Sunday, November 6, 2011

Operation Bumblebee and Topsail Island - A World War 2 History Lesson!

Howdy everyone! Recently, my weekends have left little time for kayaking adventures. Either Rachel and I are going on college open house tours with our youngest son... I'm busy with yard work... or Mother Nature has been uncooperative with damp, cold, and blustery weather!

This past weekend (Nov 5 - 6), with things so crazy, Rachel and I took off for a long weekend in Wilmington! We had a wonderful and relaxing time together... no worries about work or sticking to a schedule... we did what we wanted to - when we wanted to! There was no kayaking... again off shore wave and wind conditions were not favorable for paddling... but we had a great time exploring places and towns we had never visited.

In one of our "land adventures," we stopped at Topsail Island, and discovered "strange" concrete towers scattered around the island, especially near and in the town of Surf City.

I had no idea why these towers had been build on Topsail Island or what purpose they had once served? But upon my return home, I conducted a few Web searches (ain't the Internet something?), the mystery was solved!

"At the end of World War II the Navy established the US Naval Ordnance Test Facilities at Topsail Island, North Carolina, for Operation Bumblebee, a top-secret, experimental project to develop and test ramjet missiles, which advanced the Nation's jet aircraft and missile programs."

"Topsail Island was the third of three widespread test sites established along the Atlantic seaboard in the closing years of World War II, and the first permanent ground for missile testing. The Topsail Island site, placed in operation in March 1947, incorporated rigid structures that were designed and built for specific uses related to the assembly, firing, monitoring and perfecting of experimental ramjet missiles. The buildings associated with this testing, the Assembly Building, Facility Control Tower and Observation Tower No. 2 possess exceptional importance because they are the only above ground resources remaining at these three sites where the Nation's burgeoning ramjet missile program grew from experimentation to maturity. The Assembly Building is a one-and-a-half-story masonry building and the Control Tower is a three-story reinforced concrete building. Observation Tower #2 is an unaltered example of the seven instrument towers erected on Topsail Island."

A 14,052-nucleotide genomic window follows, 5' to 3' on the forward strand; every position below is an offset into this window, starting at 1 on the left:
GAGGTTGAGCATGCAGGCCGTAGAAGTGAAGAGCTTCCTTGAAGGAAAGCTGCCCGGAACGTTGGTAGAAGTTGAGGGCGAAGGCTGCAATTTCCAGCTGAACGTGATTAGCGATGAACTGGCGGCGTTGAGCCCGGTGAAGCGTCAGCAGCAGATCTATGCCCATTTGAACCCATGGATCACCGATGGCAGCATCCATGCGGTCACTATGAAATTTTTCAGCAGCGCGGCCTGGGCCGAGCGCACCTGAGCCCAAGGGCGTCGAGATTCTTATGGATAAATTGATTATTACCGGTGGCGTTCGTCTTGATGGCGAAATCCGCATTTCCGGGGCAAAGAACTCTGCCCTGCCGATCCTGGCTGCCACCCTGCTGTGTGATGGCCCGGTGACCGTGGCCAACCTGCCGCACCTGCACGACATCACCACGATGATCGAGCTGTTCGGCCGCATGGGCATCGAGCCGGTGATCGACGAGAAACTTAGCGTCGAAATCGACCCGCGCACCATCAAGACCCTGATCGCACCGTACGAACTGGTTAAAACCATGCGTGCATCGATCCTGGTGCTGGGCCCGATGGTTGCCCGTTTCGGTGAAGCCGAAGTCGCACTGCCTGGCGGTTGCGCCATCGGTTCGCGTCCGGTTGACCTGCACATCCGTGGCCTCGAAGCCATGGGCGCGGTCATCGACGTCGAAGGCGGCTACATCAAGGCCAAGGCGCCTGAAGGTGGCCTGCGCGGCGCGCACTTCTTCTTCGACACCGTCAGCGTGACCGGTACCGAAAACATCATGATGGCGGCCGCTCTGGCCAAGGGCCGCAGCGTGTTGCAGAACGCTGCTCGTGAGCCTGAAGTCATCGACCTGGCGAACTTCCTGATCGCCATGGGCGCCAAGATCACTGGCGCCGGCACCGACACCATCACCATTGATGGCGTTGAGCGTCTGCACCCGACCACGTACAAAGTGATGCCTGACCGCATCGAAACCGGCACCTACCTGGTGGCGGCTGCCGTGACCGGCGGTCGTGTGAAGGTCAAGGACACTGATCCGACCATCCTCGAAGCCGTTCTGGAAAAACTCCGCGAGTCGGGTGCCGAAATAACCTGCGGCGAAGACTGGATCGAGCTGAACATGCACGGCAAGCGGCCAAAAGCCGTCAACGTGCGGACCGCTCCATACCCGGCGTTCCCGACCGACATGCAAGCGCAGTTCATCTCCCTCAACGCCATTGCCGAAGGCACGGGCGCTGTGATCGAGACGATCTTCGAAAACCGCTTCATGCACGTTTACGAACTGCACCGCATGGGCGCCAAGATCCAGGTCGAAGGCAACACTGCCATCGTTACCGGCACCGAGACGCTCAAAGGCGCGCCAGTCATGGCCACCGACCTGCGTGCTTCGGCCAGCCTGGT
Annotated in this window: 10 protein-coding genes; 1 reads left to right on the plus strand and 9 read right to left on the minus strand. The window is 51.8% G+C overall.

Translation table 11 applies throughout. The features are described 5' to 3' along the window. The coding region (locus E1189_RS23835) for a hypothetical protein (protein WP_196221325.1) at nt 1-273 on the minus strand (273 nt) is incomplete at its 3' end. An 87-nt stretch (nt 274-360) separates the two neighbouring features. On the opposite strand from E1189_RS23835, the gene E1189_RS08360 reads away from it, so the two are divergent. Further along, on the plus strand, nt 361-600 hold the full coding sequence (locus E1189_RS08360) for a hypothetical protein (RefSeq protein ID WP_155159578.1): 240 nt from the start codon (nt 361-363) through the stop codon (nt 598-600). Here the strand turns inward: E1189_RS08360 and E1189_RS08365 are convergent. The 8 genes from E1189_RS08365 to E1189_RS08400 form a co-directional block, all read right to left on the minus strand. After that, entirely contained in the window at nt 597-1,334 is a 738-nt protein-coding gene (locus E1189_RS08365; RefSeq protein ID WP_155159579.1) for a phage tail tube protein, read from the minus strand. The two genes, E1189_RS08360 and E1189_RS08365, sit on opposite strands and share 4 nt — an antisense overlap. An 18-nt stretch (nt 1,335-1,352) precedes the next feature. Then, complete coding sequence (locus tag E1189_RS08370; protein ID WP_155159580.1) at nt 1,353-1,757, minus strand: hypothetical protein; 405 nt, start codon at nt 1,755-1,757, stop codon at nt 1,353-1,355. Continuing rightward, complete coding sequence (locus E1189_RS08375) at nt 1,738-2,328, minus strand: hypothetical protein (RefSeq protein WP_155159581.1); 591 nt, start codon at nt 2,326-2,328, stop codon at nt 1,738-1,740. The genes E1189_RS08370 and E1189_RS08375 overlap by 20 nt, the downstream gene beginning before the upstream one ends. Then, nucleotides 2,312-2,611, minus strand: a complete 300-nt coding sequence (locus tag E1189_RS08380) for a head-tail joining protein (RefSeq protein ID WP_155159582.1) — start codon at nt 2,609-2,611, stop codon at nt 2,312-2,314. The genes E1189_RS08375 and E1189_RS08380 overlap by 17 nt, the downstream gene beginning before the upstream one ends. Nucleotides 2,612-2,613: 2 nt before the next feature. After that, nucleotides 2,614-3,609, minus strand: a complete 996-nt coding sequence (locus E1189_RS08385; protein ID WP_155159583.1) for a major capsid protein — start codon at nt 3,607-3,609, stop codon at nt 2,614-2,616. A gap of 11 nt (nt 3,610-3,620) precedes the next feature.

- Aviation: From Sand Dunes to Sonic Booms

Observation Tower #2 (Circa 1945)

One of seven observation / instrument towers that remain standing. This building has been modified with the installation of glass windows. Originally, it looked like the unaltered Observation Tower #2.

View looking from the Atlantic Ocean side.

Another observation / instrument tower. Note how this tower has been altered. Looks like the ground floor of the structure has been gutted, it may be missing a top story and crude windows have been chiseled out of the concrete .

And it would not be a beach setting without those humorous (and sometimes witty?) house signs that decorate these beach retreats?

Anyway, with me being a World War 2 history buff, I was really excited about the discovery of some war "history" on this island in North Carolina! Hopefully, on our next return trip, we can get in some paddling, as I also discovered some excellent looking marsh and tidal areas for kayaking!

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